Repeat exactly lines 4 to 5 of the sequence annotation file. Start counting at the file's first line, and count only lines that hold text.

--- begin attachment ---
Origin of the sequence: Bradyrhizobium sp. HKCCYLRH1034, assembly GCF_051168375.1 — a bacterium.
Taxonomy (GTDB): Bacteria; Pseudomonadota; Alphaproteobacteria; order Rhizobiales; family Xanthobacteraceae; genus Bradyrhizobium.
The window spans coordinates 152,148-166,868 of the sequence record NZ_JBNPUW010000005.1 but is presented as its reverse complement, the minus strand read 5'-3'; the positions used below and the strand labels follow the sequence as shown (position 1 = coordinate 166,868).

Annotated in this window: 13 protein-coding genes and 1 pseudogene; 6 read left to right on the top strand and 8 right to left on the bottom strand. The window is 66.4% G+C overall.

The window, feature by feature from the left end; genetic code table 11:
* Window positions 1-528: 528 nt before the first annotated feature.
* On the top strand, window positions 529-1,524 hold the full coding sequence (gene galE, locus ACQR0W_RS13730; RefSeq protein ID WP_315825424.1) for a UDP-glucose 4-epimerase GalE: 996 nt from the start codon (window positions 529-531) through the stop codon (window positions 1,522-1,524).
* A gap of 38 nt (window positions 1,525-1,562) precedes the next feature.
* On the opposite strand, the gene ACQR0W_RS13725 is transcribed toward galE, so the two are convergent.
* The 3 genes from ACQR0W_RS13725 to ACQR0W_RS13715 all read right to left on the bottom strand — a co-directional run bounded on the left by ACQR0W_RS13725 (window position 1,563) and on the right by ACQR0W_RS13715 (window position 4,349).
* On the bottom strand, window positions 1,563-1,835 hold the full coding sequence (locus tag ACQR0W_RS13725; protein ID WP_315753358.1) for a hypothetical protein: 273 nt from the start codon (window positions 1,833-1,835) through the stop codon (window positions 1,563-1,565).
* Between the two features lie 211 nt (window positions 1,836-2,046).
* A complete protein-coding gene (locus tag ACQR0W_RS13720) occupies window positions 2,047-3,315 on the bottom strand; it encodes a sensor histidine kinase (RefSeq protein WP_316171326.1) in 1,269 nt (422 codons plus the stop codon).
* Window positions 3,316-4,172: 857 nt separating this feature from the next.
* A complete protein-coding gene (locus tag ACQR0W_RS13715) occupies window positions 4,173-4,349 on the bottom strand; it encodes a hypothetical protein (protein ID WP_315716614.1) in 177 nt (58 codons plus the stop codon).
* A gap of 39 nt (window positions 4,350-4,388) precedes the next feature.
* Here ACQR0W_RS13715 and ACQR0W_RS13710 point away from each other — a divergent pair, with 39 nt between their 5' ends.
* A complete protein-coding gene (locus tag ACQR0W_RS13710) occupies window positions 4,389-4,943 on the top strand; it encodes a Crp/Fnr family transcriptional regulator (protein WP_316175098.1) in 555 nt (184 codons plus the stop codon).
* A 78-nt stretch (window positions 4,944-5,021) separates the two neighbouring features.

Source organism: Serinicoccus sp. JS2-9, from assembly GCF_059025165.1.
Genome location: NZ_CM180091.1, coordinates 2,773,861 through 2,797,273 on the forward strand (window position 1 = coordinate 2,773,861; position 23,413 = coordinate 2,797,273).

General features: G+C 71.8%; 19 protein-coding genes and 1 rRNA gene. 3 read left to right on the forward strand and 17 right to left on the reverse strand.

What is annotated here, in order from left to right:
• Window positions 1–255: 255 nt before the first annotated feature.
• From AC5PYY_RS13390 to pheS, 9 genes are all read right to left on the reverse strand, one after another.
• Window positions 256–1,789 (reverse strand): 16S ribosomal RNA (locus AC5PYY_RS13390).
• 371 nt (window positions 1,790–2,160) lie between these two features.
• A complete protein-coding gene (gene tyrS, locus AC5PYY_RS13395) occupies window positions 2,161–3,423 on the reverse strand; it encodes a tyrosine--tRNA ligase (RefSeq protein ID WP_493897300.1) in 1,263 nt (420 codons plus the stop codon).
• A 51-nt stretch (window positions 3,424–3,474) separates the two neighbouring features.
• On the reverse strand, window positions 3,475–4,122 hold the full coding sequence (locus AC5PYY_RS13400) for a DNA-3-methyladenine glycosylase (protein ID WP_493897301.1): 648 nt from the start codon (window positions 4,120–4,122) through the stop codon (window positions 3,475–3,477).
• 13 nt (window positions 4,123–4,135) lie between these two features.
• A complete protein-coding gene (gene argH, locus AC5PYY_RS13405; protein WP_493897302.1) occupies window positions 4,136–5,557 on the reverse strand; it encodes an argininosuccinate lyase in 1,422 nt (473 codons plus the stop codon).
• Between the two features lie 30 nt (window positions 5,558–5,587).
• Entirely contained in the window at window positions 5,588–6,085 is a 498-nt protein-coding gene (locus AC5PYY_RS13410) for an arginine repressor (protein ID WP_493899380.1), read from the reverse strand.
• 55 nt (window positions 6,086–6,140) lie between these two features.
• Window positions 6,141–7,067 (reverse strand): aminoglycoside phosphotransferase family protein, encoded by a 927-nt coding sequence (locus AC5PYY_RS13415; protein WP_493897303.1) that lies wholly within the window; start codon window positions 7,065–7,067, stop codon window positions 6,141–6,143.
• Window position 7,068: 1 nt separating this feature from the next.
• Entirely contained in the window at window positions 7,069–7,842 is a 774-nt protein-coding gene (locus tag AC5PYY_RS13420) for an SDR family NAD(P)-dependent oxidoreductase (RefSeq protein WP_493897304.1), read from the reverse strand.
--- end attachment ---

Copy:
Annotated in this window: 13 protein-coding genes and 1 pseudogene; 6 read left to right on the top strand and 8 right to left on the bottom strand. The window is 66.4% G+C overall.

The window, feature by feature from the left end; genetic code table 11: